Backpacking Cambodia: Budget travel tips!

Backpacking Cambodia

After backpacking Cambodia Forever Roaming the World provides you with an overview of what to expect covering practical things to know, tips, transport and accommodation options and...

This overview of budget backpacking Cambodia covers:

general costs, things to know, tips, transport, accommodation options, and my overall experience of the country.

Backpacking Cambodia will take you on a journey. The history of Cambodia is full of war and genocide, so be prepared for an emotional ride.

Even with its history, the fact that It’s one of the most underdeveloped and poorest countries in South East Asia you would forgive the locals if they were angry, didn’t want tourists to intrude on their country but that’s not the case. Cambodians are some of the most charming and friendliest people I have ever come across, it’s a country looking to the future, and not living in fear of the past.

Cambodia, to the outside world, is famous for its Ancient temples like Angkor Wat. However not many know about the hideous civil war-stricken past run by the delusional tyrant Pol Potts and the Khmer Rouge. Traveling through Cambodia will pull on your emotions but will some brilliant highs too.

The country itself has so much wonder to it, amazing coastal lines, incredible landscape, sleepy towns, magical ancient ruins that take you back into time and surprisingly a great nightlife.

backpacking Cambodia will take you on an emotional journey through both its devastating and incredible history from the Khmer Rouge to Angkor Wat - Forever Roaming the World provides you with general costs, things to know, tips, advice, transport, accommodation options, and...

A few Cambodia travel tips:

  • – Prepare yourself for an emotional ride through this country.
  • – Although Cambodia is trying to modernize, it’s still quite underdeveloped. Don’t expect western standards.
  • – Dental surgeries are everywhere in Phnom Penh (get your teeth done for cheap)
  • – Get to know, talk and learn from locals – Cambodians are amazing people.
  • – Angkor wot is truly is a spectacle and well worth waking up at stupid O’clock to watch a sunrise.
  • – If you try and take a sleeper bus try get a bed in the middle of the bus. In the back, you will bounce around and it smells from the onboard toilet.
  • – Local food is amazing but don’t expect the same quality from western food, even things simple as pizza or burgers.
  • – When you step off a bus a tour tout will harass you, tell them you already have all your tours and accommodation booked even if you don’t.
  • – Booking trips and activities from your hostel will work out cheaper.

backpacking Cambodia will take you on an emotional journey through both its devastating and incredible history from the Khmer Rouge to Angkor Wat - Forever Roaming the World provides you with general costs, things to know, tips, advice, transport, accommodation options, and...

Some things to be wary of:

  • – Cambodians are very friendly but due to its horrific past, there are a lot of homeless people. Be careful of children begging, you may feel for them but they will not hesitate to pickpocket you. (Sounds harsh but it’s true)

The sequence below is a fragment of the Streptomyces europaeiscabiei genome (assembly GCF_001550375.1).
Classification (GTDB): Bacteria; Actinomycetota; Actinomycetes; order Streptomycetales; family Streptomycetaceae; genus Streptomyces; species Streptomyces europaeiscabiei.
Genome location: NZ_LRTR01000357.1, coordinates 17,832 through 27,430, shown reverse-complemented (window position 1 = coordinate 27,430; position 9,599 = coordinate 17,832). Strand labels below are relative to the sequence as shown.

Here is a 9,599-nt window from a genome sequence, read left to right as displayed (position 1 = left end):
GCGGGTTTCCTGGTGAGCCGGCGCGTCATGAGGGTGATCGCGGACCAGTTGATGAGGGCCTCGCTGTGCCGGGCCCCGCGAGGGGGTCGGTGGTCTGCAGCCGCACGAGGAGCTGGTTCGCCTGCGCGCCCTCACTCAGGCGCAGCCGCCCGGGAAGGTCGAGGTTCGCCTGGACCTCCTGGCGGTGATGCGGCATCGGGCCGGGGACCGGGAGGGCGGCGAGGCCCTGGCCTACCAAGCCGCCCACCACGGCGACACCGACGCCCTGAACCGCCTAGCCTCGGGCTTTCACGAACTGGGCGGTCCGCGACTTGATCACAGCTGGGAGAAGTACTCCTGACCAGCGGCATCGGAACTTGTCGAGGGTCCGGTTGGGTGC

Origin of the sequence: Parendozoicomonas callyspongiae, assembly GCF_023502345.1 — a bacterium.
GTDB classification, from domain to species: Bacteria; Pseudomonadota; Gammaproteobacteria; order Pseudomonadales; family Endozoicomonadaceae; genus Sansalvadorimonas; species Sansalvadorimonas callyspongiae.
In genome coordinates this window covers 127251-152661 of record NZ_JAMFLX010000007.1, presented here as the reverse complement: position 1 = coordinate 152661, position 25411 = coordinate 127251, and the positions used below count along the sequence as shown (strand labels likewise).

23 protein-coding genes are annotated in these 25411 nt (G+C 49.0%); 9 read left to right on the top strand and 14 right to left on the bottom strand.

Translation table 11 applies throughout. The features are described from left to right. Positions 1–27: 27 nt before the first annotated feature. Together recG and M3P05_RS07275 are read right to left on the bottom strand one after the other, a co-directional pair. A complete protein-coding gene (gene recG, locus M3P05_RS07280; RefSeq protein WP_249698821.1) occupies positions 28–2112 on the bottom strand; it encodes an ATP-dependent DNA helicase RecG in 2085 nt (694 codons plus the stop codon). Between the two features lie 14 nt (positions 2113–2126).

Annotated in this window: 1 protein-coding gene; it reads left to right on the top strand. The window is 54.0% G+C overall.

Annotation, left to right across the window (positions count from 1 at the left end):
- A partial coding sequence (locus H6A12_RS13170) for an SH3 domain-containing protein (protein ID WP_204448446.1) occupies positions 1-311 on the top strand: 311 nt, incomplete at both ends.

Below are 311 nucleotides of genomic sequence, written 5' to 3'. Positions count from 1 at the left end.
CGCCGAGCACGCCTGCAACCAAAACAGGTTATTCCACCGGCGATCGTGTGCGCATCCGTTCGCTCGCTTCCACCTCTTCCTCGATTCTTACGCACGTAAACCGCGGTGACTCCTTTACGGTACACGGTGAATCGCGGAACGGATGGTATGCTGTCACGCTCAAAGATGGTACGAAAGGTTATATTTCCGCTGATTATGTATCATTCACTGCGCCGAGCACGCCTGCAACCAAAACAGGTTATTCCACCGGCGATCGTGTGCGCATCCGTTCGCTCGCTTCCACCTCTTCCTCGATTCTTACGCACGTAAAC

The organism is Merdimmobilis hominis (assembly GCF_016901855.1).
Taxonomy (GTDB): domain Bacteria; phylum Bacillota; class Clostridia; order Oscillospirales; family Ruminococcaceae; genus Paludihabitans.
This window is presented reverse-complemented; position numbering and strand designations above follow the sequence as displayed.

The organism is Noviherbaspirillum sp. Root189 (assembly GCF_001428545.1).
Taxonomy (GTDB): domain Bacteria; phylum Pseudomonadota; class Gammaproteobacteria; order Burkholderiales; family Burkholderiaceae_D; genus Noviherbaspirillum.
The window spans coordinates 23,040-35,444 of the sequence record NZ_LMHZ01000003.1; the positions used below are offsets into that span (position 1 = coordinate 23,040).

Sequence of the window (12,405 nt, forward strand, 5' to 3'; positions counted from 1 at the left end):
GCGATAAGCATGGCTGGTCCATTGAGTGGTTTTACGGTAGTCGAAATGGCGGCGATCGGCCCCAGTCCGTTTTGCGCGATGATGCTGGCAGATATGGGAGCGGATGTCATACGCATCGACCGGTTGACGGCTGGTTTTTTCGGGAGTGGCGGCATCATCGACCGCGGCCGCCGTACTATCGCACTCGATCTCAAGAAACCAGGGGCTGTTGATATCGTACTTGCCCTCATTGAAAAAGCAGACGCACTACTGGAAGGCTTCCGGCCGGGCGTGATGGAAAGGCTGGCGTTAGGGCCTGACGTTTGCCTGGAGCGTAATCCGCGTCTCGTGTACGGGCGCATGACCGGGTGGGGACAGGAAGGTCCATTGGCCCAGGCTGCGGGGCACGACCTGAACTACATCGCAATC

• – When children beg, they will do it in groups, they will harass you, and if you give them something they will ask for more.
  • – Be careful of fruit and snack sellers that board buses, keep your belongings safe and close. I’ve been on a bus where a seller stole a purse from another backpacker.
  • – Tour and hostel tout’s not giving you space to breathe as you step off a bus. They will harass you to sign up for their tour or hostel – Easiest way to appease them is to say you already have something booked even if you don’t.
  • – Keep your belongings close when at Angkor wot, beggars and thieves will try and steal from you. Children will demand money from you.

Basic things to know:

  • – Language spoken: Khmer (Cambodian)
  • – Other Languages spoken: French, Mandarin 
  • – Is English spoken: Yes (in Moderation)
  • – Currency: Cambodian Riel
  • – Backpacking in Cambodia is – Cheap
  • – To check live rates click here XE.com

backpacking Cambodia will take you on an emotional journey through both its devastating and incredible history from the Khmer Rouge to Angkor Wat - Forever Roaming the World provides you with general costs, things to know, tips, advice, transport, accommodation options, and...

Visa options for Cambodia travel:

  • – A Tourist ‘T’ class visa is needed to enter Cambodia. (For a single stay up to 30 days, can be extended once)
  • – Cambodian ‘ordinary/business visa’ or ‘E’ class visa can also be obtained for stays longer than 30 days. Can be extended indefinitely.
  • – You can obtain this visa on arrival into Cambodia by land or air. You can also apply for an E-visa in advance.
  • – For more information click here – Cambodia Visa’s or check Gov.uk

Things to know when budgeting for backpacking Cambodia:

backpacking vietnam

Like all the South East Asian countries, Cambodia is a backpackers haven; not only for its sights but because of how cheap the country is.

To give you an idea of how cheap it is, during my time there, I was very close to being completely broke. However, I still managed to travel the country, party through a new years eve and see Angkor Wot and eat normally throughout my trip.

Transport and accommodation: